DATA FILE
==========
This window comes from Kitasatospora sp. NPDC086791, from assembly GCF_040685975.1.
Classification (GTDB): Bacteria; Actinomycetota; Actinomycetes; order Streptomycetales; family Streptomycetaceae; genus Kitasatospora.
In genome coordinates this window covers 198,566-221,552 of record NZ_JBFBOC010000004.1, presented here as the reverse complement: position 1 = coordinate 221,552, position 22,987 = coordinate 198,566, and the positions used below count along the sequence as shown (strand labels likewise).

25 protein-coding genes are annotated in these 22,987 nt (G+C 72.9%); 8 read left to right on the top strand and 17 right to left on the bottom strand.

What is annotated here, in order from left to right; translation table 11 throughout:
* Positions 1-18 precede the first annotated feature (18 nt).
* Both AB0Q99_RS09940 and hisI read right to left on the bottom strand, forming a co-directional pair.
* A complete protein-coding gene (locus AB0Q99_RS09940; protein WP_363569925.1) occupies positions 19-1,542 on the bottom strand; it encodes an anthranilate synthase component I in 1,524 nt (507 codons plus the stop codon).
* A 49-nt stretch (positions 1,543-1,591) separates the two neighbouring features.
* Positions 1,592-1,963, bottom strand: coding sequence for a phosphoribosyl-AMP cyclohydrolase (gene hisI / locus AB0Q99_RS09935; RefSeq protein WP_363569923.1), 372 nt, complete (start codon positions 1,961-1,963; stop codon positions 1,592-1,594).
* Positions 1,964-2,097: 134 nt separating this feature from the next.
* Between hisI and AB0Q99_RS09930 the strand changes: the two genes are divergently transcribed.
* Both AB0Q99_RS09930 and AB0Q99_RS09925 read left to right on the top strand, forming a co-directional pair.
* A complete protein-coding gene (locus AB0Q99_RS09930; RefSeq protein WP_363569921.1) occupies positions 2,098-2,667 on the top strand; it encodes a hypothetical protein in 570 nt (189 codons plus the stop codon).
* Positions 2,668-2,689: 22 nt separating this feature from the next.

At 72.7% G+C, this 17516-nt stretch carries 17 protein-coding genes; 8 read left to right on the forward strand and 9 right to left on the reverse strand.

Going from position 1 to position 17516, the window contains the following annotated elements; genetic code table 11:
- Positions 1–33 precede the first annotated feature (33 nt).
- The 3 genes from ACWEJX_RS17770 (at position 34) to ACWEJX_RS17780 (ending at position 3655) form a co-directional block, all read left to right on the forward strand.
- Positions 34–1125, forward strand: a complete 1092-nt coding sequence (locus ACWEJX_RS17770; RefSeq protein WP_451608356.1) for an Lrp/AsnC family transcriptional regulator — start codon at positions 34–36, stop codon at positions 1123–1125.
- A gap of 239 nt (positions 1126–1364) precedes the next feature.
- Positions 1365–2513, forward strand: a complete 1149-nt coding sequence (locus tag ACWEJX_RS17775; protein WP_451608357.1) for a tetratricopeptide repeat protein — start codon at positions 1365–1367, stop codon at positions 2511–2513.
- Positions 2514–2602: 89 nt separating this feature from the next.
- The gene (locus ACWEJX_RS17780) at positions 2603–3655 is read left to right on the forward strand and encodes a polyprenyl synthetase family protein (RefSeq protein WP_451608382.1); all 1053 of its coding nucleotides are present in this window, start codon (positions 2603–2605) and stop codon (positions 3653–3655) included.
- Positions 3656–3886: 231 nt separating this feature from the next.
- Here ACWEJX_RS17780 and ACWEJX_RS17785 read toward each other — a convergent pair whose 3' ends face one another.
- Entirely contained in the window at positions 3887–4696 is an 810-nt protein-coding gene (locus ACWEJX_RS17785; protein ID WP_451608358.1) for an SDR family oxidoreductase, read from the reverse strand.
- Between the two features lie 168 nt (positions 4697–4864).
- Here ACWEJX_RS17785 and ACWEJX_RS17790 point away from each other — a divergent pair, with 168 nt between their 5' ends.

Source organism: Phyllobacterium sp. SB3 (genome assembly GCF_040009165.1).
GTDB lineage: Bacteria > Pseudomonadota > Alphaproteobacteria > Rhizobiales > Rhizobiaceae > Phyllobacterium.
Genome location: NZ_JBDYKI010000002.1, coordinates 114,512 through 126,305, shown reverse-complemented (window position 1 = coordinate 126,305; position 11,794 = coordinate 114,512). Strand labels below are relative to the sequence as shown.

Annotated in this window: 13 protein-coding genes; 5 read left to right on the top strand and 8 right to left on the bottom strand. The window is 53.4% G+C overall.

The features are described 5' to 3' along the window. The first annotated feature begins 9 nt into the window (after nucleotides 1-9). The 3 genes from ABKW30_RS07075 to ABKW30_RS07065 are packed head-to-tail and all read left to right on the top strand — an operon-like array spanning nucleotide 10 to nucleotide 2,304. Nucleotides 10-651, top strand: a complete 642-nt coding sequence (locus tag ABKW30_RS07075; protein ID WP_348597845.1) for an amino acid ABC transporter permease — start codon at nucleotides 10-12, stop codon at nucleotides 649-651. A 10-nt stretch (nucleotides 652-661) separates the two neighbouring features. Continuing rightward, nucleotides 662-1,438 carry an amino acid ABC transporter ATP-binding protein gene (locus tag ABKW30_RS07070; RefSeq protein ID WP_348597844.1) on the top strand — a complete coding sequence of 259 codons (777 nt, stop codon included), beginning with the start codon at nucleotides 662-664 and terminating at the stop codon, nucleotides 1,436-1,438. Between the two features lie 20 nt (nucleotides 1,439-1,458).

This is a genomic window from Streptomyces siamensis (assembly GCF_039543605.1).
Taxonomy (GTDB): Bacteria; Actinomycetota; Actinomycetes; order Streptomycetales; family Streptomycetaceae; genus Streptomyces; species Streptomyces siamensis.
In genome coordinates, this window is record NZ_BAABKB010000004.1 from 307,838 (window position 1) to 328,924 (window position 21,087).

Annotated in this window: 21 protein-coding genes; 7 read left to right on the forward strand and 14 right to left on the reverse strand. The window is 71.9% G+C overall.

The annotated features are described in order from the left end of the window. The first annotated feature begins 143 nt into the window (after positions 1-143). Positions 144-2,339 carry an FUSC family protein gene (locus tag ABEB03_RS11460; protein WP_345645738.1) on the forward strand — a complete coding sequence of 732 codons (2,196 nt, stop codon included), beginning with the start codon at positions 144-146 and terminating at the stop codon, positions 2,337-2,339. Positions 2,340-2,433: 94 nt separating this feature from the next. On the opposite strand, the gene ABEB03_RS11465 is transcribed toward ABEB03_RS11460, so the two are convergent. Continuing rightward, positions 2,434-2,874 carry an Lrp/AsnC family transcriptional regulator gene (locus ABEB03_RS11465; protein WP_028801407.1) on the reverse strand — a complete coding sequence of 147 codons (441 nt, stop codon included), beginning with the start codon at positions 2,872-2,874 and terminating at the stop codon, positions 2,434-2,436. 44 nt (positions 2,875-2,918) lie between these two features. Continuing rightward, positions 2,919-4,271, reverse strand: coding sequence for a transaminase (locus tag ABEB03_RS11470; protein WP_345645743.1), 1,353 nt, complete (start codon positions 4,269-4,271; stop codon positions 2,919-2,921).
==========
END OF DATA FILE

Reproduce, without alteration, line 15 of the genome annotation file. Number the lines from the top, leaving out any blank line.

* Positions 2,668-2,689: 22 nt separating this feature from the next.